From Use Of Which Of The Following Can You Obtain Knowledge? Feelings, Intuition, Prayer, Reason, Hope, Emotions Or Faith.

Intuition is not valid. Feelings, intuition, prayer, hope, faith and revelation are not valid sources of knowledge. There is only the noncontrictory integration of perceptual evidence, otherwise known as reason. To be valid, a concept must fit without contradiction into your knowledge base both:

HIERARCHICALLY-perceptions(colors/shapes) -->1st order concepts (chair)-->2nd order concepts (furniture)-->3rd order concepts (goods). Spirit is not valid because it is not made up of any essential constituents. Choice is real and valid because I can identify, by reducing a pattern of behavior to perceptual evidence, the essential characteristics.


CONTEXTUALLY-Santa Claus does not integrate contextually. He's a man, yet can visit millions of homes and climb down each chimney in one night! Contradiction. Must reject! God is omniscient. An all-knowing being must know what is about to happen to be omniscient, so he cannot know surprise. Contradiction. Must reject.

If there is a contradiction, go back, you must check your premises.

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Comment by MCT on January 27, 2011 at 5:47pm


I do not struggle to admit it. My point is that it is a necessary and valid assumption that is inextricably linked to cognition. And not subject to proof, because it is necessary for proof.

Yes, I believe Ayn Rand had some very very good ideas. Now, she was mistaken about freewill and a few other things, but her metaphysics and epistemology are the greatest thing since sliced bread.

It is not that things that aren't able, at this time, to be perceived that cannot exist, it is things that are not subject to proof that cannot exist. It is things that are not able to be perceived under any circumstance that cannot be real. If we were in a simulacrum and all we could ever perceive is this realm, then you cannot have knowledge of another place to even talk about at all. If we do perceive it, it becomes part of this realm, identifiable and knowable. It could not change the rules of knowledge acquisition. Under this circumstance, it is irrational to formulate or change your principles because your brain can create an hypothetical.

Whether our world view is correct or not, objective reality and causality, are necessary for cognition and you cannot use these to show that things in and of themselves have randomness as an essential part, or any part, of their character. We clearly misunderstand the quantum realm, but not concept formation. Evidence suggestive of quantum entanglement.........evidence is required by proof, which also requires logical deduction of a valid concept. Both our worldview is part wrong and quantum theory entails arbitrary essentials. And I'm totally fine with adjusting my worldview, but I am not comfortable with negating, that which is necessary to build a worldview at all, cognition. Also, this grouped entanglement is something that apparently only happens when we manipulate the system. Grouped entanglement occur, as it is my understanding, so unbelievably rare that they cannot pop an apple into existence or out. In our physical realm, nothing random happens, it would break the most basic primaries of thought. And that cannot happen.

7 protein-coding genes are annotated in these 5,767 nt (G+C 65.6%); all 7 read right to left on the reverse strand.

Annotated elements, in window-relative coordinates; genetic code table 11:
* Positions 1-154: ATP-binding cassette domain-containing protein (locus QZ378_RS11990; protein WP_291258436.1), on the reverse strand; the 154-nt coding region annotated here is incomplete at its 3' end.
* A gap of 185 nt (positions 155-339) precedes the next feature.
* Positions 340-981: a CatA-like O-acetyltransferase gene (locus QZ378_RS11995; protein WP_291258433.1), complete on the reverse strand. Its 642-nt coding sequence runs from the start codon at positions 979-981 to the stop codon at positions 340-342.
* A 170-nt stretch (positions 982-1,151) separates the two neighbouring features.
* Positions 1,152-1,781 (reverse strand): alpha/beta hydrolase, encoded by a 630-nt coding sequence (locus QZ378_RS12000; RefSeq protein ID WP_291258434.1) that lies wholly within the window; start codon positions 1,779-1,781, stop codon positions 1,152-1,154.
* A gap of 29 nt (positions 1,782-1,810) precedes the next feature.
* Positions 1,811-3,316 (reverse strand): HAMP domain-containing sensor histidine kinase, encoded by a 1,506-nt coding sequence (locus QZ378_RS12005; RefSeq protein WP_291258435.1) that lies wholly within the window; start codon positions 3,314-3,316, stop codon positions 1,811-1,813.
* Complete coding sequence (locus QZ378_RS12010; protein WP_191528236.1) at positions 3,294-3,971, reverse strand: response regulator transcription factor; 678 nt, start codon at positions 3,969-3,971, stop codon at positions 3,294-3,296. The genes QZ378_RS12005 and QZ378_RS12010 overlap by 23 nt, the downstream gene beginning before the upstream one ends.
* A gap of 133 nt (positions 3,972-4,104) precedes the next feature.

Comment by Daniel Smith on January 27, 2011 at 5:02pm
"Oh, but I can't prove it? So what? I don't need to."


So you've already made the assumption, why do you struggle so hard about admitting it?


I cheerfully admit to assuming that entire realms of imaginary ideas that do not lend themselves to evidentiary testing are bunk, at least for now. I try not to get too upset when such ideas are presented because I cannot, and will admit that I cannot, technically disprove them. But as of yet at least, they cannot be proven either.


"I am not using sense perception as the only source of evidence. It is the validity of the self evident primaries of cognition and how everything in this reality other than the very limit of our perception integrates without contradiction."


You really are an acolyte of Ayn Rand, aren't you?


"I am not arguing to know the complete true nature of existence, only that objective knowledge is possible and you can have zero objective knowledge that our entire universe is a holographic or virtual representation or perversion of another. That is supernatural talk and it is useless to even attempt to try and prove or even talk about, since you cannot have knowledge of that which is outside our physical realm, anything outside our reality."